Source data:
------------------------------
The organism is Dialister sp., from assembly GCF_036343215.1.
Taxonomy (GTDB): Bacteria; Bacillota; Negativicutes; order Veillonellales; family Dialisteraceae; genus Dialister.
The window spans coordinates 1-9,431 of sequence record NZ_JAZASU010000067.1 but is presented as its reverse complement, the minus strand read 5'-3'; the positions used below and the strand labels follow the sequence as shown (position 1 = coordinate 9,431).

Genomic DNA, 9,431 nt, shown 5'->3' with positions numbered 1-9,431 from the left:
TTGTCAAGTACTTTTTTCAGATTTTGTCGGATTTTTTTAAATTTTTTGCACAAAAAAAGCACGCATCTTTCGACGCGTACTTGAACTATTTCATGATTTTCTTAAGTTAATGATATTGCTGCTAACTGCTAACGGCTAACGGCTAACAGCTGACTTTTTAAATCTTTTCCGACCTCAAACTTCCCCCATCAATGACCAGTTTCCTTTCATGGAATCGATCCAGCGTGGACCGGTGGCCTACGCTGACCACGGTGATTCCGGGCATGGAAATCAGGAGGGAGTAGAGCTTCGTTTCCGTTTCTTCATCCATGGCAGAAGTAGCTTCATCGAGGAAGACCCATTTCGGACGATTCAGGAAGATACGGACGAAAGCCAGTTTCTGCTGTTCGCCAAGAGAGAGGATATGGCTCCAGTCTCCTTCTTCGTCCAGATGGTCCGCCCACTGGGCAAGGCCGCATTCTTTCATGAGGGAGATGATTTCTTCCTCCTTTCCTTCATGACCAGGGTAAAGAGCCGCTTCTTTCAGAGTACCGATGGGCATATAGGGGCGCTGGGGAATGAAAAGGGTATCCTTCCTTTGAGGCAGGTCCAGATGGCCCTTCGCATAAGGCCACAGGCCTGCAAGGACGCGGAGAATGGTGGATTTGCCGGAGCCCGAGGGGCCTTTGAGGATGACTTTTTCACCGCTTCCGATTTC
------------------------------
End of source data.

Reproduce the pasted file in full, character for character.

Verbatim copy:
The organism is Dialister sp., from assembly GCF_036343215.1.
Taxonomy (GTDB): Bacteria; Bacillota; Negativicutes; order Veillonellales; family Dialisteraceae; genus Dialister.
The window spans coordinates 1-9,431 of sequence record NZ_JAZASU010000067.1 but is presented as its reverse complement, the minus strand read 5'-3'; the positions used below and the strand labels follow the sequence as shown (position 1 = coordinate 9,431).

Genomic DNA, 9,431 nt, shown 5'->3' with positions numbered 1-9,431 from the left:
TTGTCAAGTACTTTTTTCAGATTTTGTCGGATTTTTTTAAATTTTTTGCACAAAAAAAGCACGCATCTTTCGACGCGTACTTGAACTATTTCATGATTTTCTTAAGTTAATGATATTGCTGCTAACTGCTAACGGCTAACGGCTAACAGCTGACTTTTTAAATCTTTTCCGACCTCAAACTTCCCCCATCAATGACCAGTTTCCTTTCATGGAATCGATCCAGCGTGGACCGGTGGCCTACGCTGACCACGGTGATTCCGGGCATGGAAATCAGGAGGGAGTAGAGCTTCGTTTCCGTTTCTTCATCCATGGCAGAAGTAGCTTCATCGAGGAAGACCCATTTCGGACGATTCAGGAAGATACGGACGAAAGCCAGTTTCTGCTGTTCGCCAAGAGAGAGGATATGGCTCCAGTCTCCTTCTTCGTCCAGATGGTCCGCCCACTGGGCAAGGCCGCATTCTTTCATGAGGGAGATGATTTCTTCCTCCTTTCCTTCATGACCAGGGTAAAGAGCCGCTTCTTTCAGAGTACCGATGGGCATATAGGGGCGCTGGGGAATGAAAAGGGTATCCTTCCTTTGAGGCAGGTCCAGATGGCCCTTCGCATAAGGCCACAGGCCTGCAAGGACGCGGAGAATGGTGGATTTGCCGGAGCCCGAGGGGCCTTTGAGGATGACTTTTTCACCGCTTCCGATTTC